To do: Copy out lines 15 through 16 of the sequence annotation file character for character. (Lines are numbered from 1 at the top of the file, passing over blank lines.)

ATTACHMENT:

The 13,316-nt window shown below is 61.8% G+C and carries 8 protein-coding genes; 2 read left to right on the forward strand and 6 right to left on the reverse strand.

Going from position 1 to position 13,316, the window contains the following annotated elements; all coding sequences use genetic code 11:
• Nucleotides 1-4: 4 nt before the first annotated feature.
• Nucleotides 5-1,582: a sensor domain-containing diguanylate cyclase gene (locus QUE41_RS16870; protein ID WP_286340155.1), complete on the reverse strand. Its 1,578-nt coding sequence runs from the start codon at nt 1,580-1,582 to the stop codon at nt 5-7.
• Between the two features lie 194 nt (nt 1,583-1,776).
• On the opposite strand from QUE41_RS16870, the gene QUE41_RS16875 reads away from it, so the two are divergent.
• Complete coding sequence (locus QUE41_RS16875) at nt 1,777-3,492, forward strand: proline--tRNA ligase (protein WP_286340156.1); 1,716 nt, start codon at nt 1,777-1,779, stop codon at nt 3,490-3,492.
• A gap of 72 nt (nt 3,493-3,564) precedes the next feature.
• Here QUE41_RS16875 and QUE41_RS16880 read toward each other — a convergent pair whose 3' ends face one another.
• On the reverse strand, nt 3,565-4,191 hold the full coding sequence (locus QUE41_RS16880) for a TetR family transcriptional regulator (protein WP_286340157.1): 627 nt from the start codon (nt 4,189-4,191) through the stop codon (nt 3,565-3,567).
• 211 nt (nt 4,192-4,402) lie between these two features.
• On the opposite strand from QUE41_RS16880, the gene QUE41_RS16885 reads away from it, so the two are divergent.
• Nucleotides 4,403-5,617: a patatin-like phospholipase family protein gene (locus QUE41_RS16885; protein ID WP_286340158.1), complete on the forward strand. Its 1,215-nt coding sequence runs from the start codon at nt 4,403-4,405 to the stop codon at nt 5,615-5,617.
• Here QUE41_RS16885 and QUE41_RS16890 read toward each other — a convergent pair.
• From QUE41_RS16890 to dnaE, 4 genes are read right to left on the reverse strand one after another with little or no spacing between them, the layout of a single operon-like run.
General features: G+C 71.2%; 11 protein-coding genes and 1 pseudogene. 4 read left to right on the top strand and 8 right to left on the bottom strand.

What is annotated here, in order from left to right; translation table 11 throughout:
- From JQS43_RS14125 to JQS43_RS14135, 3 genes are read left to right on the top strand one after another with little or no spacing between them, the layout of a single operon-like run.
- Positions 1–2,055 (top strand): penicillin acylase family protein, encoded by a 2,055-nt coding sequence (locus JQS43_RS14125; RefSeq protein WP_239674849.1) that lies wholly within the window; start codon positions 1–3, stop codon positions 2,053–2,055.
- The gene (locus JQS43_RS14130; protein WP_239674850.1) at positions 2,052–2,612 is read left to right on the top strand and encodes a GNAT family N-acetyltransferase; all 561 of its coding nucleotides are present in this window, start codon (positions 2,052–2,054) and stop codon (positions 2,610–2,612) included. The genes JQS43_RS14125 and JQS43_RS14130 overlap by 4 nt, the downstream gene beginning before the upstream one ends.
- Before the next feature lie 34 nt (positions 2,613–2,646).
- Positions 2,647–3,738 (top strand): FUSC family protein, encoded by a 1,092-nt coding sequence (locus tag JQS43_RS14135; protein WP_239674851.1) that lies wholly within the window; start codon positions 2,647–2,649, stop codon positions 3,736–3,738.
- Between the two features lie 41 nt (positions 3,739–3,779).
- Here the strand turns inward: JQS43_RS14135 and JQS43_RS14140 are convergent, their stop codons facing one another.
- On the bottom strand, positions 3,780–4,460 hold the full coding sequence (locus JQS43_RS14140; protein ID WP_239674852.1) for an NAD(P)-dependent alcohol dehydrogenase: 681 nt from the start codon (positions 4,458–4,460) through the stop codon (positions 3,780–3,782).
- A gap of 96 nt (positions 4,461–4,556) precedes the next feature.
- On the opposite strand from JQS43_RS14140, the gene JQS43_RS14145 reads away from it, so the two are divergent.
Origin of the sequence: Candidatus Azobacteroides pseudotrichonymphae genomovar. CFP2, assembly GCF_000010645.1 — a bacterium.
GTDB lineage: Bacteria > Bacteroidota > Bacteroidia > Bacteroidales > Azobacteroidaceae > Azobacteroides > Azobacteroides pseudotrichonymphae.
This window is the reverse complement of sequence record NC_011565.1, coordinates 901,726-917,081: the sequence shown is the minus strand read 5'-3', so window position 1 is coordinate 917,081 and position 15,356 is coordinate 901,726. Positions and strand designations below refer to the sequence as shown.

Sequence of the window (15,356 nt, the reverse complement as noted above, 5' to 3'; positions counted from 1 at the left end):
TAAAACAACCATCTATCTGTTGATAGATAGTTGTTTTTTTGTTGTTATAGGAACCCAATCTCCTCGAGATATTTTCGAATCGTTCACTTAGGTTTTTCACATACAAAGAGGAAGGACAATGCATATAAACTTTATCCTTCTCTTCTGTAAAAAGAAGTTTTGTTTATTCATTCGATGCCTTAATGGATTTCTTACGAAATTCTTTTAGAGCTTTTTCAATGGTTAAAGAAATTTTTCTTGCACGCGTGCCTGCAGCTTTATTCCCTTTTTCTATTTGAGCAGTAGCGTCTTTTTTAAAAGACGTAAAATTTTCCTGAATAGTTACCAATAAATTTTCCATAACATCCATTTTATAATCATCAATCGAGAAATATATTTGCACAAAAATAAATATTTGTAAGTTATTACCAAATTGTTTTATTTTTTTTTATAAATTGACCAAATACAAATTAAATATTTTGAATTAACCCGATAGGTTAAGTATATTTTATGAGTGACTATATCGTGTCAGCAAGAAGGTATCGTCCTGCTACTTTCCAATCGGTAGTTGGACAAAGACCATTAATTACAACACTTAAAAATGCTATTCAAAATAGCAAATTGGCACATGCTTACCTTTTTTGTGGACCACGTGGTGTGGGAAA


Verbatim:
• From QUE41_RS16890 to dnaE, 4 genes are read right to left on the reverse strand one after another with little or no spacing between them, the layout of a single operon-like run.
General features: G+C 71.2%; 11 protein-coding genes and 1 pseudogene. 4 read left to right on the top strand and 8 right to left on the bottom strand.